HOUSTON -- In a move to stop a deadly outbreak of the West Nile virus carried by mosquitoes, aerial pesticide spraying was set to begin Thursday night over wide swaths of Dallas County, prompting debate among some residents about safety.
The decision to arm small planes with a pesticide that officials said posed no health risks came as Texas grappled with 465 West Nile infections and 17 deaths. The outbreak led officials in Dallas city and county, the hardest hit region in the state, to recently declare a state of emergency.
“Aerial spraying is considered the most effective and safest way to kill adult mosquitoes in heavily populated areas,” Dallas Mayor Mike Rawlings said at a Thursday briefing in front of two planes expected to do the spraying.
The county’s first spraying in more than 45 years was to begin at nightfall, when mosquitoes are most active, and continue through the night. Planes were targeting 49,000 acres north of Interstate 30.
“There’s a lot of sentiment that people don’t want this, and there’s a fear of the unknown,” Rawlings said, but added, “you have the science, the CDC and the EPA, and all of these cities across the United States that say this is OK.”
Synthetic pyrethenoids such as Duet, the pesticide that Dallas selected, pose no health risk to humans or pets, according to the Environmental Protection Agency and the Centers for Disease Control and Prevention.
Pyrethenoid insecticides are commonly used in government-run spraying programs and scores of commercial and home-use products. They are the synthetic version of pyrethrins, insecticides made from chrysanthemums, and have become a popular alternative to the more toxic organophosphates that replaced organochlorine pesticides such as DDT banned in the 1970s.
A spokeswoman for Clarke, the Roselle, Ill., company handling the Dallas spraying, said it’s the best way to flush out the local culex mosquito. The company had an 88% kill rate during recent spraying after a flood in Kentucky, she said.
Aerial spraying opponents contacted Dallas County Judge Clay Jenkins on Thursday to say they planned to request a restraining order to block all aerial and ground spraying.
However, Jenkins defended the spraying and said state emergency managers and lawyers assured him that local state of emergency declarations trump any injunction.
“Dallas is the linchpin of this — Dallas has a tremendously high infection rate and has made the right decision,” Jenkins said.
The city charter allows Rawlings to request aerial spraying, but any application after one week must be approved by the city council. Some council members and concerned residents said they worried the spraying might harm residents and animals and ultimately prove ineffective.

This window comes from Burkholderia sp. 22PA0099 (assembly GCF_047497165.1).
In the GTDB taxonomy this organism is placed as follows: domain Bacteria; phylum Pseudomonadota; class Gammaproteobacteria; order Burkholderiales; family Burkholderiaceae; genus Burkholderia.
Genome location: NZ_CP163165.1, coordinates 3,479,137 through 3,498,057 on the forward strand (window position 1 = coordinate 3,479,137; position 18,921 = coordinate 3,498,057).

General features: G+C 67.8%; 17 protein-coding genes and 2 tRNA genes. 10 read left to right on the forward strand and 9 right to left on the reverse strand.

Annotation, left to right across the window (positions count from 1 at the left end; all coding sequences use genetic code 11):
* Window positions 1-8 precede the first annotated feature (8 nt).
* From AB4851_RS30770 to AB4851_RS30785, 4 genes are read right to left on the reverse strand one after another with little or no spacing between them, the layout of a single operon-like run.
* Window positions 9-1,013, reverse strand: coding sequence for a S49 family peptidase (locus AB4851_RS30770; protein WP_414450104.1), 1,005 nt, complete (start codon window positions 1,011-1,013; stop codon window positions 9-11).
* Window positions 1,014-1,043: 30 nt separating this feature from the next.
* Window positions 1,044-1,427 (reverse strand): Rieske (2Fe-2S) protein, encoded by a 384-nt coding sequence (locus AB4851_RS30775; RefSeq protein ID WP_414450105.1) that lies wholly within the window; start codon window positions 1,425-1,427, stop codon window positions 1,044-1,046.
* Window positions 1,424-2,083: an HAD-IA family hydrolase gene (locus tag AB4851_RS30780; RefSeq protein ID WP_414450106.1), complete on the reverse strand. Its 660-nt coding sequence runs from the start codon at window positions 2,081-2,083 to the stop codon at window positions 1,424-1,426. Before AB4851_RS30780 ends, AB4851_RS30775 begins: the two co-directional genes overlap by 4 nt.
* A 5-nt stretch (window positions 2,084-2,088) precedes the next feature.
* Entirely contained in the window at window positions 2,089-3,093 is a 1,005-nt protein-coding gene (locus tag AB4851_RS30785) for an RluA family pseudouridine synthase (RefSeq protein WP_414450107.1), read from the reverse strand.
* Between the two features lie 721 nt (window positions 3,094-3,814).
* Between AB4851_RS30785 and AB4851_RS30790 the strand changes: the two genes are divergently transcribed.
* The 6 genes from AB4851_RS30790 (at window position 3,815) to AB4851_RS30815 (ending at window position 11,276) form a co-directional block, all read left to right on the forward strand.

“It’s not that I’m against pesticides — I’m against pesticides that don’t work,” said Howard Garrett, a Dallas-based arborist, landscape architect and radio host known as the "Dirt Doctor” who spoke out against spraying at this week’s Dallas city council meeting. “They’re spending a half a million dollars on this stuff and they’re not going to control anything.”
Instead of aerial spraying, Garrett said, Dallas officials should concentrate on targeting mosquito eggs and larvae with organic pesticides on the ground.
Maria Arita, a Dallas County spokeswoman, said the amount of pesticide sprayed would be minimal, about two tablespoons, or an ounce, per acre. “People have less insecticide to be concerned about than in the flea collar on their dog,” Arita said.
“We are standing behind the science. We’ve got reams and reams of data we have pored over coming out of other municipalities including Sacramento” showing aerial spraying is safe, she said. "They had zero human consequences, no fish kills, zero wildlife consequences.” Texas officials contacted counterparts in Sacramento earlier this month for advice about aerial spraying.
Sacramento County began such spraying in urban areas seven years ago after 103 people became infected with West Nile, according to David Brown, general manager of the Sacramento-Yolo County Mosquito and Vector Control.
After the outbreak, the state issued a report that aerial spraying was safe and effective, and his office has seen no major impacts on the health of residents, animals or “beneficial” insects such as honey bees, he said.
“We think the Dallas officials are doing the right thing, trying to intervene,” Brown said, adding that given the scope of local West Nile infections, “Using an aircraft is often the only effective, viable option.”
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